Regulations on reporting research misconduct have undergone a remarkable process of development since the 1980s. At the same time, many states have also developed legislation governing the receiving of alerts and for protecting whistleblowers against reprisal. Although these two bodies of legislation share the aim of organizing the practice of reporting, they have been developed in isolation from each other, and without sufficient thought as to how they should be linked. Based on an analysis of European Union law and its transposition in France, this article identifies the convergences and divergences between whistleblowing legislation and the reporting of research misconduct. It then looks at the contributions that each body of law can make to the other, both in terms of the procedures applicable and the protection afforded to whistleblowers. The lessons learned from the comparison of whistleblowing law and the procedures for reporting scientific misconduct allow for the identification of avenues for improvement.
This article has benefited from scientific discussions held during the seminars of the CRISP research project (CRISP – Addressing the challenges of research integrity in scientific practices, coordinated by Stéphanie Ruphy). The author thanks the members of the research project for their openness to interdisciplinary engagement. The author is particularly grateful to Thibaud Boncourt, Nicolas Klausser, and Jérôme Michalon for their comments on earlier versions of this article, and to the anonymous reviewers of the journal for their time and attention. Special thanks go to Rafael Encinas de Muñagorri for his generosity and support in accessing documentation on the early development of research misconduct regulation.
No potential conflict of interest was reported by the author(s).
1. Following the Corvol report (Corvol Citation2016), France has introduced regulations requiring universities and research institutions to comply with research integrity requirements. Law No. 2020–1674 of 24 December 2020 and Decree No. 2021–1572 of 3 December 2021 impose on them the appointment of research integrity officers, the implementation of reporting procedures, and the provision of training on research ethics and scientific integrity for doctoral students. Furthermore, PhDs must take an oath when defending their thesis to respect the principles and requirements of research integrity throughout their professional career, whatever the sector or field of activity (decree of 26 August 2022).
2. The revised version of the Code published in 2023 follows the same line, albeit in a less straightforward manner. While the Code identify “due regard for the health, safety and welfare of the community, their collaborators and other parties connected with their research” as “good research practice” (2.4), it maintains a definition of research misconduct centered on scientific knowledge.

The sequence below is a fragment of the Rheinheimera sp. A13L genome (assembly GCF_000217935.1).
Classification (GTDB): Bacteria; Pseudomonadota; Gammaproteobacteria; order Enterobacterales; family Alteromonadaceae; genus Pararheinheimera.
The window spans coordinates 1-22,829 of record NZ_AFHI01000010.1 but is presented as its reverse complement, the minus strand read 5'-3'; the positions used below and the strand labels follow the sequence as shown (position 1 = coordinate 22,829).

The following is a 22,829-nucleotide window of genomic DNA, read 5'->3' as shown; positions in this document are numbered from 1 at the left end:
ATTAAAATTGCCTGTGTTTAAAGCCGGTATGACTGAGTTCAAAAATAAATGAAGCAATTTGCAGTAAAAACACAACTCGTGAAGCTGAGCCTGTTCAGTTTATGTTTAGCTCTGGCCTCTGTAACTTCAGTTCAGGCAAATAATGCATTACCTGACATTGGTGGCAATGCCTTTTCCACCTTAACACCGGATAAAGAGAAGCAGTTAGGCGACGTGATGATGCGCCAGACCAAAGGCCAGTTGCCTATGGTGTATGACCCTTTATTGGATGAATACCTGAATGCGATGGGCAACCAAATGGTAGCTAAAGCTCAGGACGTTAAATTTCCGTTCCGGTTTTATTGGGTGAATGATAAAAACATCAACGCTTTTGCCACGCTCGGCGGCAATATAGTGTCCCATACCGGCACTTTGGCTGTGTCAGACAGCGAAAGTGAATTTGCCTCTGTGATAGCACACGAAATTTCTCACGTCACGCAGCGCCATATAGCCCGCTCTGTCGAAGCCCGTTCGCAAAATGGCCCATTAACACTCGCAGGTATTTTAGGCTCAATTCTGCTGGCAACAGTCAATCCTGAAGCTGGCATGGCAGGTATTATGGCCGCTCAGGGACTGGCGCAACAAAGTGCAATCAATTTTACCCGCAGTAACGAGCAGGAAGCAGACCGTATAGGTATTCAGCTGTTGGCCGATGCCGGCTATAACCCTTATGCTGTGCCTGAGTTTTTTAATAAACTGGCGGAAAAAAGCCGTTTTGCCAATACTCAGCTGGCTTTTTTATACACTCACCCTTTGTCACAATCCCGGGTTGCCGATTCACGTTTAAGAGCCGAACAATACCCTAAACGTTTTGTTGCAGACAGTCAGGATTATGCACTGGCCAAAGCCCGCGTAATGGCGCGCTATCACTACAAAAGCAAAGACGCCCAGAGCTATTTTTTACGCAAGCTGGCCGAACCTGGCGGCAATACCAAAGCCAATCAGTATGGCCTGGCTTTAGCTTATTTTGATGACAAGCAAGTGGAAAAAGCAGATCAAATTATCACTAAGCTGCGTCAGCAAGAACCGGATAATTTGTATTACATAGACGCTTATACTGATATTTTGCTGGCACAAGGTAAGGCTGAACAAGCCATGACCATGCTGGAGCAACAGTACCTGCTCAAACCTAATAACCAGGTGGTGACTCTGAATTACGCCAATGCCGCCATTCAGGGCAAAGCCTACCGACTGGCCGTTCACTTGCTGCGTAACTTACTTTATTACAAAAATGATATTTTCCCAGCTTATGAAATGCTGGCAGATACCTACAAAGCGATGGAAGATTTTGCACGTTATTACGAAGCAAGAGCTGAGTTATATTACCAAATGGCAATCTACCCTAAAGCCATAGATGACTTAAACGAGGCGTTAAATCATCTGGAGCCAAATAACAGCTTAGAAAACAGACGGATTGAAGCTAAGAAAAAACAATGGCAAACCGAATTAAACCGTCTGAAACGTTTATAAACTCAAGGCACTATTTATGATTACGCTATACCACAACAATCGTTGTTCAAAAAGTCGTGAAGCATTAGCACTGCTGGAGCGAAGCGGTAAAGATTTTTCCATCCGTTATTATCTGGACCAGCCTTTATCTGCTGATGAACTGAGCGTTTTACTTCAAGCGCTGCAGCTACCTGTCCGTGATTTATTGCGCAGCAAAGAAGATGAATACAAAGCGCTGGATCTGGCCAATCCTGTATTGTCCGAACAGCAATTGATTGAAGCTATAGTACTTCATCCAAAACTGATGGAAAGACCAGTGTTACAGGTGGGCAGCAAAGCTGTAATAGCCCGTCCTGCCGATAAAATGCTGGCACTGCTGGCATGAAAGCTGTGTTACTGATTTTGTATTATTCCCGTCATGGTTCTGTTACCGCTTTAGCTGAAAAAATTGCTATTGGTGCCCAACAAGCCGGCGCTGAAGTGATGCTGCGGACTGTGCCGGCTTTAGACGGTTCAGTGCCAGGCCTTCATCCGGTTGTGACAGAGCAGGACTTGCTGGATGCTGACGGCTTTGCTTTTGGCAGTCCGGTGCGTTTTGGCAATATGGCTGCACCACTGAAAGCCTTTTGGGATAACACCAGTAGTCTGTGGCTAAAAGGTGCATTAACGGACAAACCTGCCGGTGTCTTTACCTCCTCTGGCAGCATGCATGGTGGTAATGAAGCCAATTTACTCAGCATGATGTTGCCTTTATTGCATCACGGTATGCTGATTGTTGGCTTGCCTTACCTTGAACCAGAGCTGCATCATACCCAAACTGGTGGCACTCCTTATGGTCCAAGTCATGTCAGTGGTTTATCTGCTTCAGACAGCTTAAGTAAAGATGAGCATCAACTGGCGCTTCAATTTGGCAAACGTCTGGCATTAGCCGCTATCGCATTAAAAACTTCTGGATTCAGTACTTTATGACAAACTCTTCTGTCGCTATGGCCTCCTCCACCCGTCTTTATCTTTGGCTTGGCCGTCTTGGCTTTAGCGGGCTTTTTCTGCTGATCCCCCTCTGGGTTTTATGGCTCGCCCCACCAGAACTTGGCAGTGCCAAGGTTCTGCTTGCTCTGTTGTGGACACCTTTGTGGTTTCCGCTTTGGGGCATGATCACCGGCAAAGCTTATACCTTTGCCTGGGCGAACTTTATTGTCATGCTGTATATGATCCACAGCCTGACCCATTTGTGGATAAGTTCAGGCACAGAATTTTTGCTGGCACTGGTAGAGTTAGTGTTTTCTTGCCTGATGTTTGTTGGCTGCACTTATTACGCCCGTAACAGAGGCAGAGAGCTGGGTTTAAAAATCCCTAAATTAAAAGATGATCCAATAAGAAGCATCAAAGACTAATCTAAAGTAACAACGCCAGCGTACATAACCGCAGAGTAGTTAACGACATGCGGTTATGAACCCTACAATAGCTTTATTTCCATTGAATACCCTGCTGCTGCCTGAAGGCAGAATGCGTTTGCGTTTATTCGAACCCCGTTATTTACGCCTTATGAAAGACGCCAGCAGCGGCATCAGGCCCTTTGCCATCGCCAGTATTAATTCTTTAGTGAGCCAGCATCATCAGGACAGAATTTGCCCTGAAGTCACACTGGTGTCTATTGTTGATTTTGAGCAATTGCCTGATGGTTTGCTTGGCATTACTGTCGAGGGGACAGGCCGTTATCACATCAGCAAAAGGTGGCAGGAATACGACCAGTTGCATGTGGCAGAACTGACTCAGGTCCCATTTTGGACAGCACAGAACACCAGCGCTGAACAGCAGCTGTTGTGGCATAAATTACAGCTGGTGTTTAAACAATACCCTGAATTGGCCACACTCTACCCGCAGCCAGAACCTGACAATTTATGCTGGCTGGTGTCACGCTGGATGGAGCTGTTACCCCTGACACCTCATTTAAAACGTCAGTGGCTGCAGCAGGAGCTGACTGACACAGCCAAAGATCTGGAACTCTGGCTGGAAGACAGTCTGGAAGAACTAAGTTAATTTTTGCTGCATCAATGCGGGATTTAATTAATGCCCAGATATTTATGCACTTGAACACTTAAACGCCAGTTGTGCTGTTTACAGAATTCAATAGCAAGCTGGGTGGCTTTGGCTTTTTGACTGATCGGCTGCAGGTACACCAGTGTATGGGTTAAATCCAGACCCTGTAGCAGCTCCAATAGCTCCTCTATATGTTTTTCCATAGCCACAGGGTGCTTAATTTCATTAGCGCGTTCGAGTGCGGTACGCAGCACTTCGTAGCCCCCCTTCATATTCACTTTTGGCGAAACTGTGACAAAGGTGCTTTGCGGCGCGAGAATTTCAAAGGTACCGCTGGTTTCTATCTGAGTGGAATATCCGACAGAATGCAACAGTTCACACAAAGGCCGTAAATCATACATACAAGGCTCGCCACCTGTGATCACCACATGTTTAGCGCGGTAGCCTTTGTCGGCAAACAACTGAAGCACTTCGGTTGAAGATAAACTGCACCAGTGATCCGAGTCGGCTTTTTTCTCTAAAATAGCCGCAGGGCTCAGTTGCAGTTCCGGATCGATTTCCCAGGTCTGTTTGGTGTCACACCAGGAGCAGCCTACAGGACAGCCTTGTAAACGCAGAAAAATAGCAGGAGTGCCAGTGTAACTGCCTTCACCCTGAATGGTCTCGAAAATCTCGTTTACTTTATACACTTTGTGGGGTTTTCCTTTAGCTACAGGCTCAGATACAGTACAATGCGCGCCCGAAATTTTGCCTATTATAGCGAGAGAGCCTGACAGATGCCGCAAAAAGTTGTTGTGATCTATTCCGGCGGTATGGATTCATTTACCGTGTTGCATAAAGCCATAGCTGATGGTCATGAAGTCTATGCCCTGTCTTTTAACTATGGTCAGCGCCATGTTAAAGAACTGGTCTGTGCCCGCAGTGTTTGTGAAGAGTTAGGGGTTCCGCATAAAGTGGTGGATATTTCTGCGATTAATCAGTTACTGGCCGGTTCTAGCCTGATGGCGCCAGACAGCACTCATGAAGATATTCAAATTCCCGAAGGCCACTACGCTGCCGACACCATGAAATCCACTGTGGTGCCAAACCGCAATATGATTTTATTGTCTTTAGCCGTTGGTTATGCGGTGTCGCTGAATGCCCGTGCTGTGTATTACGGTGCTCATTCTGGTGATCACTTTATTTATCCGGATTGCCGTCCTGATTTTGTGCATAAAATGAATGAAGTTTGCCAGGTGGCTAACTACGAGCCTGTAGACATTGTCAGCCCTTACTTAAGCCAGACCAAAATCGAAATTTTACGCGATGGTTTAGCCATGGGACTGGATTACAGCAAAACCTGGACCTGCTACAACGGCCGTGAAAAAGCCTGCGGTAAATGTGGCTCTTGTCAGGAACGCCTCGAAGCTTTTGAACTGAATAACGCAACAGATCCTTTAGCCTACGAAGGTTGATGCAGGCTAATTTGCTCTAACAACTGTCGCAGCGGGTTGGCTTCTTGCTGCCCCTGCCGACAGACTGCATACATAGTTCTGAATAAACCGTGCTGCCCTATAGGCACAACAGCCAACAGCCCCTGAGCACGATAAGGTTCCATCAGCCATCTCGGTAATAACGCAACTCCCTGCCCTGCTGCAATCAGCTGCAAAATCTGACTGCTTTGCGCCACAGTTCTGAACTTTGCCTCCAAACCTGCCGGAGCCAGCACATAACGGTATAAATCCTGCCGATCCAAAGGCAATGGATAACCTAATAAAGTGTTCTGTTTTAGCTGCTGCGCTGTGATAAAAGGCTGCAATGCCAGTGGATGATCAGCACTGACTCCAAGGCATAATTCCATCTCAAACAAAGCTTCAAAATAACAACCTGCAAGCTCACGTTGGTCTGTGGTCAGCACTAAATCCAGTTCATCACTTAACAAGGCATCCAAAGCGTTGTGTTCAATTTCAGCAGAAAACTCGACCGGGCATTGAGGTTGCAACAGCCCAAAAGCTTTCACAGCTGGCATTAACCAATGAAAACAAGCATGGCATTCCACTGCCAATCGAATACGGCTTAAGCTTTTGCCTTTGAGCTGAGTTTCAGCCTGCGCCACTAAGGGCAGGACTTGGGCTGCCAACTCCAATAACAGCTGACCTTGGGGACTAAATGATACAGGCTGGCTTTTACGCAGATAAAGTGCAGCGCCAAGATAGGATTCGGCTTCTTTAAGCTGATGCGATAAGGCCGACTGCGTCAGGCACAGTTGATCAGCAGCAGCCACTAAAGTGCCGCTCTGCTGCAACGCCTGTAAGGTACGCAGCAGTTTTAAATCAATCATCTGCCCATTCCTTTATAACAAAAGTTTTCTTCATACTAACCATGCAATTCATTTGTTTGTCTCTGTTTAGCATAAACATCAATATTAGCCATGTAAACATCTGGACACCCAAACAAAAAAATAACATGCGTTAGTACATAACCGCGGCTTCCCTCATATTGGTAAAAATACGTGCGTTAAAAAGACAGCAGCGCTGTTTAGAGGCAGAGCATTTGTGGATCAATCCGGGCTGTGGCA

3. Decree no. 2021–1572 of 3 December 2021. Similarly, the French Office of Scientific Integrity (OFIS) – which does not have an operational role as RIO but rather acts as an observatory of practices and as a coordinator – is only competent for questions of scientific integrity, “excluding disciplinary and penal questions relating to the treatment of breaches of scientific integrity” (circular of the Secretary of State for Higher Education and Research, no. 2017–40, 15 March 2017).
4. Law no. 2016–1691 of 9 December 2016, amended by law 2022–401 of 21 March 2022, and decree 2022–1284 of 3 October 2022.
5. The same person may act as both whistleblower and ethics officer (Decree 2022–1284 of 3 October 2022, art 5 II).
6. Law no. 2013–316 of 16 April 2013.
7. However, reports that infringe national defense secrecy, medical secrecy, the secrecy of judicial deliberations, the secrecy of judicial investigations or enquiries, or the professional secrecy of lawyers are not protected.
8. This avenue is being explored, for example, at the National Institute of Health and Medical Research (Inserm) as part of the LORIER programme (https://lorier.inserm.fr/).
9. The effectiveness of these time constraints is, however, conditioned by the sanctions that each Member State of the Union may adopt, the Directive leaving this prerogative to the States (Abazi Citation2020, 653).
10. Protected matters under French law are information relating to a crime, an offense, a threat or harm to the general interest, or a violation or an attempt to conceal a violation of an international commitment duly ratified or approved by France, of a unilateral act of an international organization taken on the basis of such a commitment, of the law of the European Union, of the law, or of the regulations (Law no. 2016–1691 of 9 December 2016, Art 6).
11. The Directive defines “facilitators” as “a natural person who assists a reporting person in the reporting process in a work-related context, and whose assistance should be confidential” (Art 5). French law takes an even broader view, by extending facilitator status to nonprofit legal persons.